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Butterfly Network announced Friday that it received FDA 510(k) clearance for the Butterfly iQ for iPhone, which the company said is the "world's first ultrasound-on-a-chip based imaging system." The clearance covers 13 clinical applications, including abdominal, cardiac, foetal, gynaecological, musculoskeletal and small organ, which Butterfly Network indicated is "the broadest ever for a single ultrasound transducer."
John Martin, chief medical officer, said that the Butterfly iQ, which will cost less than $2000, "has the potential to impact human health more profoundly than any diagnostic device since the stethoscope." He noted that "healthcare providers can purchase an easy-to-use, powerful, whole-body medical imaging system that fits in their pocket," adding "by removing the barrier of price, I expect Butterfly to ultimately replace the stethoscope in the daily practice of medicine."
According to the company, its ultrasound-on-a-chip technology combines the capabilities of the three piezoelectric-based transducers required in traditional ultrasound systems "into a single ultra-wide-band, 2D matrix array comprised of thousands of microelectromechanical systems." Butterfly iQ features almost 10,000 sensors, which are directly overlaid on an integrated circuit, with Butterfly Network noting that "moving the ultrasound machine to a chip allows it to be produced at unprecedented scales."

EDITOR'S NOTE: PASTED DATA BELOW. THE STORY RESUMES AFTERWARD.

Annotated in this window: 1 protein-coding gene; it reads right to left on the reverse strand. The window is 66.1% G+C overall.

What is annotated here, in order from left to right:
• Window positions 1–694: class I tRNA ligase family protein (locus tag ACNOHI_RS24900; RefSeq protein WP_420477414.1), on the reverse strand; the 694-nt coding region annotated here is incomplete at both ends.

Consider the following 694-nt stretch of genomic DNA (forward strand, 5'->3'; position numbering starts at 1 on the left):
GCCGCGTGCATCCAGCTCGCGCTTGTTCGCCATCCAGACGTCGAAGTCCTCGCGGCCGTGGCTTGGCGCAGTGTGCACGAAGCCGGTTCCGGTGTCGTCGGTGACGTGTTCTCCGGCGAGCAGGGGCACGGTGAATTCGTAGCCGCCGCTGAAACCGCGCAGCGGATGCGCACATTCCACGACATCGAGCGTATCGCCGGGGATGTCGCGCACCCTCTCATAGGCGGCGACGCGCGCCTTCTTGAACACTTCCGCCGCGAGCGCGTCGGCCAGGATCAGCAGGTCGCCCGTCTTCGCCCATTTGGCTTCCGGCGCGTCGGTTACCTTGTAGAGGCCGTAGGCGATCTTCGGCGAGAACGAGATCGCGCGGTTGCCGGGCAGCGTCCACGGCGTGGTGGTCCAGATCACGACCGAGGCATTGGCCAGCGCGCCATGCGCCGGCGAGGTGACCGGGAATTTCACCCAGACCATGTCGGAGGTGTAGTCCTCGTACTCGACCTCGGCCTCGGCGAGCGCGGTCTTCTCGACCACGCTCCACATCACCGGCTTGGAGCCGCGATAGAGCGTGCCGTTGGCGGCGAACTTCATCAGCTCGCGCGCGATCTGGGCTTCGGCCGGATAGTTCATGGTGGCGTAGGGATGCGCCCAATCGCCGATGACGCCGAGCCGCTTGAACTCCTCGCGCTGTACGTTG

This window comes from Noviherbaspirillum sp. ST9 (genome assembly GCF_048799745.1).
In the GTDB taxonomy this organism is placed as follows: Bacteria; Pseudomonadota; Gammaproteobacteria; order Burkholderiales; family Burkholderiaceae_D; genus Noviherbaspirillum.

Further, Butterfly Network said that it has developed deep learning-based artificial intelligence applications to assist clinicians with image acquisition and interpretation, which it plans to release in 2018 as a software add-on to the Butterfly iQ system. President Gioel Molinari remarked that "as physicians use our devices in the field, they help improve the neural network models," adding "improvements to acquiring and interpreting images will ultimately enable less skilled users to reliably extract life-saving insight from ultrasound." The company noted that Butterfly iQ is paired with a "HIPAA-compliant cloud which enables image storage and collaboration among clinicians as well as connectivity with traditional hospital medical record systems."
Other portable ultrasound devices include Philips' Lumify, its first app-based ultrasound solution, which costs around $6000 and uses traditional piezoelectric crystal technology.
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